January 23, 2019

RehabGym owner cries foul over ACO referrals

Sharon Gutwin, owner of the Rehab Gym. Photo by Mark Johnson/VTDigger

Williston physical therapy business describes growing hospital monopoly

By Mark Johnson

For VTDigger

A Williston-based physical therapy business was denied entry last year to a medical reform group that will cover a large chunk of Vermonters, while physical therapists at the state’s largest hospital were automatically enrolled.

RehabGym owner Sharon Gutwin viewed the rejection by OneCare Vermont, an accountable care organization, as the latest in a pattern of exclusion by the University of Vermont Health Network, which includes the University of Vermont Medical Center and Central Vermont Medical Center. UVM Medical Center co-founded OneCare. The ACO leadership is comprised of higher-ups at the network and the Burlington hospital.

In addition to the ACO rejection, Gutwin recently told the Green Mountain Care Board, the state’s health care regulatory board, that physical therapy referrals from UVM Medical Center and Central Vermont Medical Center have declined significantly in the past several years. She believes the hospitals want to keep their PT business in-house. Hospital referrals to her company were down 27 percent from 2015 through 2017, she said.

A UVM Medical Center spokesperson denied the hospital was steering business to in-house physical therapists and away from outside providers. The spokesperson said the hospital figures showed no change in the number of referrals to RehabGym in the past few years.

Gutwin said she wanted to join the ACO not only for more business. She said physical therapy, particularly preventive care, can lower health care costs by helping clients avoid injuries caused by falls, which can require expensive care.

OneCare is a network of hospitals, doctors, nursing homes, visiting nurses and other providers. The ACO concept is to have providers coordinate care instead of each billing the patient separately for different services.

The ACO has a budget of $620 million and is expected to affect health care for 122,000 Vermonters, about one in five. The plan includes diverting some hospital care funding to support lower-cost preventative care in the community.

In late December, OneCare rejected Gutwin’s request for RehabGym to join the ACO. OneCare account specialist Kelley Beams told Gutwin: “Currently, we have not accepted PT’s in our ACO, but I will forward your message to my director and keep it on file in case this changes.”

Meanwhile, all of the physical therapists at UVMMC were listed as providers in the OneCare network.

Gutwin cried foul, telling Beams: “I feel strongly in patient choice and honest competition. If OneCare promotes exclusion in patient care, I will get involved to change that. Please let me know who I need to talk with.”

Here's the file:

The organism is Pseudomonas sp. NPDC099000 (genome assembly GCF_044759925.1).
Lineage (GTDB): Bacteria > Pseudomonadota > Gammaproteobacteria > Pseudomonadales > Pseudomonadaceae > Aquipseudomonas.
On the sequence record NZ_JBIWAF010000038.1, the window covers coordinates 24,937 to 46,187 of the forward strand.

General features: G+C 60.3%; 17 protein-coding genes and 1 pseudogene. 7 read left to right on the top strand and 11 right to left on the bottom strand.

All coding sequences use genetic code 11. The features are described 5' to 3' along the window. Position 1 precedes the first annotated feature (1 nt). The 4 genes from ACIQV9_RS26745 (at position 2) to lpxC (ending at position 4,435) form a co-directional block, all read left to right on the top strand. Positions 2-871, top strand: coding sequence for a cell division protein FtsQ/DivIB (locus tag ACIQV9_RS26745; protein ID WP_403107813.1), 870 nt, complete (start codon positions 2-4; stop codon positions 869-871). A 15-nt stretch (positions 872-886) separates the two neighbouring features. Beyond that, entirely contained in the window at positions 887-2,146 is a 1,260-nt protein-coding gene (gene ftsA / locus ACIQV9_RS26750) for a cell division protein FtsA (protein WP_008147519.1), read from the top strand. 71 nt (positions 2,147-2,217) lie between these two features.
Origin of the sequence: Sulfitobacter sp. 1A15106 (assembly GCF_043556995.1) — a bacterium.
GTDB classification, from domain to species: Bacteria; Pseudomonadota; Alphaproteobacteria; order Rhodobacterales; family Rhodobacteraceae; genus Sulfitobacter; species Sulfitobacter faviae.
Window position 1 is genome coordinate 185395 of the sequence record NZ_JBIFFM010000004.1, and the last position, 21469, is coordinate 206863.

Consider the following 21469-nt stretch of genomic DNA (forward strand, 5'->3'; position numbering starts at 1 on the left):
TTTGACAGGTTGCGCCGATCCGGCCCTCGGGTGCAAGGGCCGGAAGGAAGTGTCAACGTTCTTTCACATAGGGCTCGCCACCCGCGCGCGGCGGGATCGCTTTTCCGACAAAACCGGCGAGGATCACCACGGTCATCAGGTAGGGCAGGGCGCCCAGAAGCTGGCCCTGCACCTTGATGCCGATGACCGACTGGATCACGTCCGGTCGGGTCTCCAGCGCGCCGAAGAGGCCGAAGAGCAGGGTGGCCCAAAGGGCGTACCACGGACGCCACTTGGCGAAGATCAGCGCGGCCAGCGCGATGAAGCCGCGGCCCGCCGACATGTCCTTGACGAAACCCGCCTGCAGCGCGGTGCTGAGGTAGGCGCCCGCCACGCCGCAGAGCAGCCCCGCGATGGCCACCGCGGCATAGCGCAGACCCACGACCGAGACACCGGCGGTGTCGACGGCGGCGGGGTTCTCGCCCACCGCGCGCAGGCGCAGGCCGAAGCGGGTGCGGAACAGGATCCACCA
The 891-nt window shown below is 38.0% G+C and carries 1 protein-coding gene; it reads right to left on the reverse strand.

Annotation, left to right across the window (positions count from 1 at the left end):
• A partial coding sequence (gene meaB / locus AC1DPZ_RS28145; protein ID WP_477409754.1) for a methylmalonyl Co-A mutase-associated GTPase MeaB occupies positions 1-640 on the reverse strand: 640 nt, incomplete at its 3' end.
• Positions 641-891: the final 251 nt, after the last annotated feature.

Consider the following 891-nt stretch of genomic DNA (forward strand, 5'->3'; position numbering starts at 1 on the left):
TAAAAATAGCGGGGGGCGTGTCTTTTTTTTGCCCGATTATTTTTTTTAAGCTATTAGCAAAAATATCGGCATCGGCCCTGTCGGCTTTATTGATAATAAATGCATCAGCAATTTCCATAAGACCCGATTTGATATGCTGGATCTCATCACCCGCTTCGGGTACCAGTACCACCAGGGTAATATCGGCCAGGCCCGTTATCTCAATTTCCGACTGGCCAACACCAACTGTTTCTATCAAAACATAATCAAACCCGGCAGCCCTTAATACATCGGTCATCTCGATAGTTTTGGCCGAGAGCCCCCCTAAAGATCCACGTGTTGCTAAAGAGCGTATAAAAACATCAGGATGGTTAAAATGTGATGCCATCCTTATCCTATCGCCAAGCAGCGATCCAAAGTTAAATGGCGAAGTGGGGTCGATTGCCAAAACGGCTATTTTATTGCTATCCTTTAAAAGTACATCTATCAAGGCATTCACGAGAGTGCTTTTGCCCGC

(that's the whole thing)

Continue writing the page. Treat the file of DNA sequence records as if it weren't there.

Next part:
Gutwin said she did not receive a reply. A short time later, in early January, Gutwin laid out her concerns to the GMCB — with two of the board members, chair Kevin Mullin and Tom Pelham, asking Gutwin questions. Since she testified, Gutwin was invited to join a GMCB advisory board.

The ACO’s chief operating officer, Vicki Loner, told VTDigger last Thursday that “the door is not closed” on RehabGym joining OneCare, perhaps in 2018, and said that the rejection was not designed to favor hospital PT services over those of independent providers.

Loner said the UVM Medical Center and Central Vermont Medical Center physical therapists were automatically enrolled as members of the ACO when the hospitals became members last year. If the ACO, which just started, is expanded to include outside PT groups, Loner said that all PTs would be welcome.

Communications with Gutwin could have been better, Loner said. For example, she said OneCare should have been clearer that no “private” physical therapists were among the ACO providers.

Loner described OneCare as an evolving organization and said last year’s setup was chaotic, similar to any new business. The ACO officially started Jan. 1. Loner said the ACO will be adding more providers this year, but said including them without a meaningful role would be window dressing and unproductive.

“We want to make sure we’re creating something for (new admitants) to join, to be involved in some of our prevention strategies, to be involved in our care coordination programs. That’s the whole premise behind what we think about what providers we’re going to bring in the following year,” Loner said.

The OneCare chief operating officer said joining the ACO is not automatically a financial boon — the types of contracts between providers and the ACO can range from a straight fee-for-service to a bulk payment to cover a designated group, the latter requiring some providers to take a financial risk, she said.

In her testimony to the GMCB, Gutwin also raised concerns that OneCare is too dominated by UVM Medical Center and UVM Health Network officials. UVMMC and Dartmouth-Hitchcock co-founded the network and provided “substantial financial support and human resources for the establishment of infrastructure and operational support” for OneCare Vermont, according to the ACO website.

“For this ACO to work fairly, there should be people leading it who are not also working for the hospital,” Gutwin said.

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